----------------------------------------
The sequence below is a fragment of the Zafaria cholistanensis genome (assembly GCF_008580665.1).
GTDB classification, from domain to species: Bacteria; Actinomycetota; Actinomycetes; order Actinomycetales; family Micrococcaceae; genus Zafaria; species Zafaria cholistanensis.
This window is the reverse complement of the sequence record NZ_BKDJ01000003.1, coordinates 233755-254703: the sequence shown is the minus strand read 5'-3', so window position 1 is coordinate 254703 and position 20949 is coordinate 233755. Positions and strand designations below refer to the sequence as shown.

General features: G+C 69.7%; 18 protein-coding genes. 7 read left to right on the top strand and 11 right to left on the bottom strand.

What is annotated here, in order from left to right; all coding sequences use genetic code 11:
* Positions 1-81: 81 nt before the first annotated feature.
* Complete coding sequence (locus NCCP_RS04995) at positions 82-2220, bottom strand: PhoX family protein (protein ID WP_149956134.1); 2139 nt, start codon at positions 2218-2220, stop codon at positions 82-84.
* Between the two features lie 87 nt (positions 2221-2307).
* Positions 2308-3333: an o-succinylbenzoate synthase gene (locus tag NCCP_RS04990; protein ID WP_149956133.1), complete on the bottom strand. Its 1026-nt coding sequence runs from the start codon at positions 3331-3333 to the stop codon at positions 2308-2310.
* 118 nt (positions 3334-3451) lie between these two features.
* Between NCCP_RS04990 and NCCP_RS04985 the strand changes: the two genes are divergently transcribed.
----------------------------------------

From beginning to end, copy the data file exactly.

The sequence below is a fragment of the Zafaria cholistanensis genome (assembly GCF_008580665.1).
GTDB classification, from domain to species: Bacteria; Actinomycetota; Actinomycetes; order Actinomycetales; family Micrococcaceae; genus Zafaria; species Zafaria cholistanensis.
This window is the reverse complement of the sequence record NZ_BKDJ01000003.1, coordinates 233755-254703: the sequence shown is the minus strand read 5'-3', so window position 1 is coordinate 254703 and position 20949 is coordinate 233755. Positions and strand designations below refer to the sequence as shown.

General features: G+C 69.7%; 18 protein-coding genes. 7 read left to right on the top strand and 11 right to left on the bottom strand.

What is annotated here, in order from left to right; all coding sequences use genetic code 11:
* Positions 1-81: 81 nt before the first annotated feature.
* Complete coding sequence (locus NCCP_RS04995) at positions 82-2220, bottom strand: PhoX family protein (protein ID WP_149956134.1); 2139 nt, start codon at positions 2218-2220, stop codon at positions 82-84.
* Between the two features lie 87 nt (positions 2221-2307).
* Positions 2308-3333: an o-succinylbenzoate synthase gene (locus tag NCCP_RS04990; protein ID WP_149956133.1), complete on the bottom strand. Its 1026-nt coding sequence runs from the start codon at positions 3331-3333 to the stop codon at positions 2308-2310.
* 118 nt (positions 3334-3451) lie between these two features.
* Between NCCP_RS04990 and NCCP_RS04985 the strand changes: the two genes are divergently transcribed.